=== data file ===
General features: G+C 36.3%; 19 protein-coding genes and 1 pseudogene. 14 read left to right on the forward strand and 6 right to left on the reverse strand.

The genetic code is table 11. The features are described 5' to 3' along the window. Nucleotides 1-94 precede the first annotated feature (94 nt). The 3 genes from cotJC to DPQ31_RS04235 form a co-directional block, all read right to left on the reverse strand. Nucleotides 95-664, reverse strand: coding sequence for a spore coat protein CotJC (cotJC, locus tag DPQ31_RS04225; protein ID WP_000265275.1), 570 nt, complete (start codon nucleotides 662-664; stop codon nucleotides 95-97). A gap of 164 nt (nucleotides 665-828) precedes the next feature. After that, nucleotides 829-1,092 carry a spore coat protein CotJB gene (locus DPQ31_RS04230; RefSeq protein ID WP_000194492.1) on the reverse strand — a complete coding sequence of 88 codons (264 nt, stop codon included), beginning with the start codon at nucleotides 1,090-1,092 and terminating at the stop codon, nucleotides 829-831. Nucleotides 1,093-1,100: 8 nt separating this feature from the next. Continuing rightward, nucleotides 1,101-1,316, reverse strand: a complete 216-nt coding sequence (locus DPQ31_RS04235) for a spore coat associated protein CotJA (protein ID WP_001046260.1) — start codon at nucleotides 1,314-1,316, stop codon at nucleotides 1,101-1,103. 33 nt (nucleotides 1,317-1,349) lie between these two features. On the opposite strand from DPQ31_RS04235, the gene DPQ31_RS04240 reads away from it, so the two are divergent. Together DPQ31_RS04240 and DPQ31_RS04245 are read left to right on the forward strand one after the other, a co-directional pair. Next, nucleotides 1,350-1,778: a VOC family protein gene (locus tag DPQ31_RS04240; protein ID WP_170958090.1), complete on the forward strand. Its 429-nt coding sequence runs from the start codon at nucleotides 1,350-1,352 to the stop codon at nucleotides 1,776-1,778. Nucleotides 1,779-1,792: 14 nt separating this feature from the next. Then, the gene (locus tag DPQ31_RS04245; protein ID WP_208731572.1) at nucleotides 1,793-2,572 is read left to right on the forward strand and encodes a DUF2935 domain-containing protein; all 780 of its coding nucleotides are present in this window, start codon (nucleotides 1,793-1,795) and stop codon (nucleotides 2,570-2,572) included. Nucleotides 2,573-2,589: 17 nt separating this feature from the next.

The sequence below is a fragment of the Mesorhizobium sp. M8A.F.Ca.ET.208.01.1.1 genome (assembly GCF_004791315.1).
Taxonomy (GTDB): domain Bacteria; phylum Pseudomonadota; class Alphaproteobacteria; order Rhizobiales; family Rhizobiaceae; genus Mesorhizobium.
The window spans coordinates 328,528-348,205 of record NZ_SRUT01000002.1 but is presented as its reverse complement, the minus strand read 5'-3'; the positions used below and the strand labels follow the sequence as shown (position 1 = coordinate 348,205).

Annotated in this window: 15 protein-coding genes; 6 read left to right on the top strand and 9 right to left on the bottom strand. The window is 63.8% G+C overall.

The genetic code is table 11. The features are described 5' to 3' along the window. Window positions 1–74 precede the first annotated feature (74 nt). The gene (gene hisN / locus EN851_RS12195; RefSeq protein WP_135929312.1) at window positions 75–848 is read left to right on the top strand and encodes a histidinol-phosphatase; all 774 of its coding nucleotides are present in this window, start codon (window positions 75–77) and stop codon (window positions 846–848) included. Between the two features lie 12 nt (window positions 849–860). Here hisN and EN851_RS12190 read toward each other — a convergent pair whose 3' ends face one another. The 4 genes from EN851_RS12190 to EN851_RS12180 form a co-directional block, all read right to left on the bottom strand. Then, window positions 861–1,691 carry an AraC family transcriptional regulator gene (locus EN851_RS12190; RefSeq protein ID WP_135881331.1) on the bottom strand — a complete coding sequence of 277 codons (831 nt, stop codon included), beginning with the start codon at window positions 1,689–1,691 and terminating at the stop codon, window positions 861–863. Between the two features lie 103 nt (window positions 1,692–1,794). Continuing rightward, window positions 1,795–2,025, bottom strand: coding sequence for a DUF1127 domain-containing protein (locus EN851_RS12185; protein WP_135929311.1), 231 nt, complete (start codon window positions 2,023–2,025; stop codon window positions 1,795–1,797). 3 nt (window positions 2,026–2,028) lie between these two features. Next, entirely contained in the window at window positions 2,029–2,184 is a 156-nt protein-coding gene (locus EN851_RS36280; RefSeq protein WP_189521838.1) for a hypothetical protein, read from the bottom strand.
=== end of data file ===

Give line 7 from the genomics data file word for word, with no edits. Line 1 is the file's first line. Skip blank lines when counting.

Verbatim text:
The genetic code is table 11. The features are described 5' to 3' along the window. Window positions 1–74 precede the first annotated feature (74 nt). The gene (gene hisN / locus EN851_RS12195; RefSeq protein WP_135929312.1) at window positions 75–848 is read left to right on the top strand and encodes a histidinol-phosphatase; all 774 of its coding nucleotides are present in this window, start codon (window positions 75–77) and stop codon (window positions 846–848) included. Between the two features lie 12 nt (window positions 849–860). Here hisN and EN851_RS12190 read toward each other — a convergent pair whose 3' ends face one another. The 4 genes from EN851_RS12190 to EN851_RS12180 form a co-directional block, all read right to left on the bottom strand. Then, window positions 861–1,691 carry an AraC family transcriptional regulator gene (locus EN851_RS12190; RefSeq protein ID WP_135881331.1) on the bottom strand — a complete coding sequence of 277 codons (831 nt, stop codon included), beginning with the start codon at window positions 1,689–1,691 and terminating at the stop codon, window positions 861–863. Between the two features lie 103 nt (window positions 1,692–1,794). Continuing rightward, window positions 1,795–2,025, bottom strand: coding sequence for a DUF1127 domain-containing protein (locus EN851_RS12185; protein WP_135929311.1), 231 nt, complete (start codon window positions 2,023–2,025; stop codon window positions 1,795–1,797). 3 nt (window positions 2,026–2,028) lie between these two features. Next, entirely contained in the window at window positions 2,029–2,184 is a 156-nt protein-coding gene (locus EN851_RS36280; RefSeq protein WP_189521838.1) for a hypothetical protein, read from the bottom strand.